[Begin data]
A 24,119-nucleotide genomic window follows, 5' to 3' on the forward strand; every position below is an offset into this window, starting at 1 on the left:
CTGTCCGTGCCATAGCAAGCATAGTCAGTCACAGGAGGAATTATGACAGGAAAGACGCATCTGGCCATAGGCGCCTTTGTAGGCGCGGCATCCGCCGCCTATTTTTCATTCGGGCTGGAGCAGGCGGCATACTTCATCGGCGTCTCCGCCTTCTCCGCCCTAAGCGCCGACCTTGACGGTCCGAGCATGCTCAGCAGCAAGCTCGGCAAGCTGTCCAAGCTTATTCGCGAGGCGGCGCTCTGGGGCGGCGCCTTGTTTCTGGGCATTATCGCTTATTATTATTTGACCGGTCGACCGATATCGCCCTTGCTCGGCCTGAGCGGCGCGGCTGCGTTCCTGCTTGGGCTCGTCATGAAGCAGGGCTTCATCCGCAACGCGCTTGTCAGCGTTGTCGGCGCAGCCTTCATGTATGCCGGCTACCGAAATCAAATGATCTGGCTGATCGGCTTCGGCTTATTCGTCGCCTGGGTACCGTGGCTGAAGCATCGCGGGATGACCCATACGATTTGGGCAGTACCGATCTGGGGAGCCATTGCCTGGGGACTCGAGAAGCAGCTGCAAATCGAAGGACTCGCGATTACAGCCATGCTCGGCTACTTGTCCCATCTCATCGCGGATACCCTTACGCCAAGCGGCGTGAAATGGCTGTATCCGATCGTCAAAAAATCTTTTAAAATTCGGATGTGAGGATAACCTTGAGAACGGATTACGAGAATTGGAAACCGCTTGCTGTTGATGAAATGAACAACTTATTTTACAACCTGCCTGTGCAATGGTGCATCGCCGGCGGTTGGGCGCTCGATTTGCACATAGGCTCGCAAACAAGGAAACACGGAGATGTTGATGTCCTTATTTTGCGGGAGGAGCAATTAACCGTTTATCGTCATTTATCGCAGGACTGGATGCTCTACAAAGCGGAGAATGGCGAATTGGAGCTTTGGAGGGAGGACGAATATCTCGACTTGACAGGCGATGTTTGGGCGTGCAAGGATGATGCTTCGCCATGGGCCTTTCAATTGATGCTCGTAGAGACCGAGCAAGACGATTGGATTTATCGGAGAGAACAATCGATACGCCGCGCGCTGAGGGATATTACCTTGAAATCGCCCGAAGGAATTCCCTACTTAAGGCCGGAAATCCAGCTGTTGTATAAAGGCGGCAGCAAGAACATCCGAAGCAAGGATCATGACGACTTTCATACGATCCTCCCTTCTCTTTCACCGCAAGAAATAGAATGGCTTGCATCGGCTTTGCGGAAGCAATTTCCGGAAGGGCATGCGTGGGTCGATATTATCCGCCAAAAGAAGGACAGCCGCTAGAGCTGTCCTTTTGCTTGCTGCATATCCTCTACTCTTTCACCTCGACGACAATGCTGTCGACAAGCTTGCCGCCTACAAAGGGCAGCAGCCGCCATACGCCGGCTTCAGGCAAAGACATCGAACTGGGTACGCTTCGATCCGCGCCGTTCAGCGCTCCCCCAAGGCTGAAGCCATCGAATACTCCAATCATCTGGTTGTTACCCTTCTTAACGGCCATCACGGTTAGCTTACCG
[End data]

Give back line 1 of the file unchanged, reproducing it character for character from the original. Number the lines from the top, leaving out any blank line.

A 24,119-nucleotide genomic window follows, 5' to 3' on the forward strand; every position below is an offset into this window, starting at 1 on the left: